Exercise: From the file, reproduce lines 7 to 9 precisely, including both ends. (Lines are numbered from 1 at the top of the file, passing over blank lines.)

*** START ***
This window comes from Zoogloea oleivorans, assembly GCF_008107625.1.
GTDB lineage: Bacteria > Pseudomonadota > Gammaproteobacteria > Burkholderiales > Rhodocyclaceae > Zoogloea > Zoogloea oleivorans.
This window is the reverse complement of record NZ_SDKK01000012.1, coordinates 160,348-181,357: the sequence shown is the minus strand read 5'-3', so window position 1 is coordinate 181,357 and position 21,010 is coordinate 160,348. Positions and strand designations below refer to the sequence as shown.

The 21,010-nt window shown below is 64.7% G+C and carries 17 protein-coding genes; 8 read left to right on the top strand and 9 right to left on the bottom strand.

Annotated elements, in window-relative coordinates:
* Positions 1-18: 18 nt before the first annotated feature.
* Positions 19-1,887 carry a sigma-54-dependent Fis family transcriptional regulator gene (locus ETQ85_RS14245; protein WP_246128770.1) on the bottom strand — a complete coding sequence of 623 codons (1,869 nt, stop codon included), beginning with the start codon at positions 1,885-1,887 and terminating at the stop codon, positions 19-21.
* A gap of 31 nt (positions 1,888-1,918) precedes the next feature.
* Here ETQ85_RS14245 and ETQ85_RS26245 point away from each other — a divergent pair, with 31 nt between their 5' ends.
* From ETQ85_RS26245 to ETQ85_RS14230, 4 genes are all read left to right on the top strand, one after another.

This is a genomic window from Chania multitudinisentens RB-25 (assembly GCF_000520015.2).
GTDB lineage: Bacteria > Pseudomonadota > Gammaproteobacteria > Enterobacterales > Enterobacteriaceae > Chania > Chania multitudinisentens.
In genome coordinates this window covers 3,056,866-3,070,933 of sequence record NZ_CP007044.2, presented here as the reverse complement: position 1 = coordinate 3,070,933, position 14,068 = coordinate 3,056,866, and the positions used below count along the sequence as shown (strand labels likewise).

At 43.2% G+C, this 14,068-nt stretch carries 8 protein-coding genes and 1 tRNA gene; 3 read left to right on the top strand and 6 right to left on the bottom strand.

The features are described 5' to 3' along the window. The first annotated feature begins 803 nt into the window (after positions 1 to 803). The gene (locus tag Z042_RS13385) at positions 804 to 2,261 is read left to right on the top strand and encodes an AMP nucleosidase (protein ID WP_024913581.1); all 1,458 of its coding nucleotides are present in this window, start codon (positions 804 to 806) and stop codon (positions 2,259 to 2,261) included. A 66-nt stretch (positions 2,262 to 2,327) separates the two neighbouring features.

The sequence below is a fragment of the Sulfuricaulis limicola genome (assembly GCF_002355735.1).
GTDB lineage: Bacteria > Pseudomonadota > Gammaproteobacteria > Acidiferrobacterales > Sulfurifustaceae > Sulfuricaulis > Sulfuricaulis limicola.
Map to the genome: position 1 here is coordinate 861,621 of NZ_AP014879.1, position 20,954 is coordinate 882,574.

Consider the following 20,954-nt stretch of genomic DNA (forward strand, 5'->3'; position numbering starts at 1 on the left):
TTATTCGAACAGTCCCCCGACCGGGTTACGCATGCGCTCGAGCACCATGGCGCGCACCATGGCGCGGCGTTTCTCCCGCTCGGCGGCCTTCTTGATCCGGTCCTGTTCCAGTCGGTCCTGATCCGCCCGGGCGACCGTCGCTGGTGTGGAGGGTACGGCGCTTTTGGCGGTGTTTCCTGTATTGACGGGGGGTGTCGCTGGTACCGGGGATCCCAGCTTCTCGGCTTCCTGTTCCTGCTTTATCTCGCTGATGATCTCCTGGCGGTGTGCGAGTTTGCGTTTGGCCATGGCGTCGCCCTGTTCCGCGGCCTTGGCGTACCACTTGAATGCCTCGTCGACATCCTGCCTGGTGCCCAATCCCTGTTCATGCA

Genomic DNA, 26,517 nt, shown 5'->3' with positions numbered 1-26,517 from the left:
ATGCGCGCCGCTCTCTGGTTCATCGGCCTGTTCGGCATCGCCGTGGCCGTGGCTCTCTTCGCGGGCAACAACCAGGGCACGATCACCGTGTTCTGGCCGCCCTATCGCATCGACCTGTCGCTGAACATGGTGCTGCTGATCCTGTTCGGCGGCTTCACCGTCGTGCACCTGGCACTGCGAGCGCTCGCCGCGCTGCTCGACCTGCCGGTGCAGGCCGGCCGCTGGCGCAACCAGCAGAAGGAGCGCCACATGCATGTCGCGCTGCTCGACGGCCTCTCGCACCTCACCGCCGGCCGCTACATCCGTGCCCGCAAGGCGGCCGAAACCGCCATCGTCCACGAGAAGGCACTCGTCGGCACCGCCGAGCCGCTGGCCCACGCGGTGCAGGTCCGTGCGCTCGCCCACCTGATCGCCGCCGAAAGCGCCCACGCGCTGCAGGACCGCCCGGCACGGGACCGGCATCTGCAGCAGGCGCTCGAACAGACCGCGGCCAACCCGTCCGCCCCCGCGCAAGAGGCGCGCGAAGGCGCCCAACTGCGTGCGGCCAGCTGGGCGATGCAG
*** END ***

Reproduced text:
* Positions 19-1,887 carry a sigma-54-dependent Fis family transcriptional regulator gene (locus ETQ85_RS14245; protein WP_246128770.1) on the bottom strand — a complete coding sequence of 623 codons (1,869 nt, stop codon included), beginning with the start codon at positions 1,885-1,887 and terminating at the stop codon, positions 19-21.
* A gap of 31 nt (positions 1,888-1,918) precedes the next feature.
* Here ETQ85_RS14245 and ETQ85_RS26245 point away from each other — a divergent pair, with 31 nt between their 5' ends.